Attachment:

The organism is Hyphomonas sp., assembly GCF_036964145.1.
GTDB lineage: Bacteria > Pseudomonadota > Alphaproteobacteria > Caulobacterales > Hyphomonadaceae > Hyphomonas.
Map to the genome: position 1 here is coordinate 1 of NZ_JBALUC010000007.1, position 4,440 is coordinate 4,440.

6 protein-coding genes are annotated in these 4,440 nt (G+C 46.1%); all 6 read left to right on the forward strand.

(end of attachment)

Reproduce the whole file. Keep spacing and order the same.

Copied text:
The organism is Hyphomonas sp., assembly GCF_036964145.1.
GTDB lineage: Bacteria > Pseudomonadota > Alphaproteobacteria > Caulobacterales > Hyphomonadaceae > Hyphomonas.
Map to the genome: position 1 here is coordinate 1 of NZ_JBALUC010000007.1, position 4,440 is coordinate 4,440.

6 protein-coding genes are annotated in these 4,440 nt (G+C 46.1%); all 6 read left to right on the forward strand.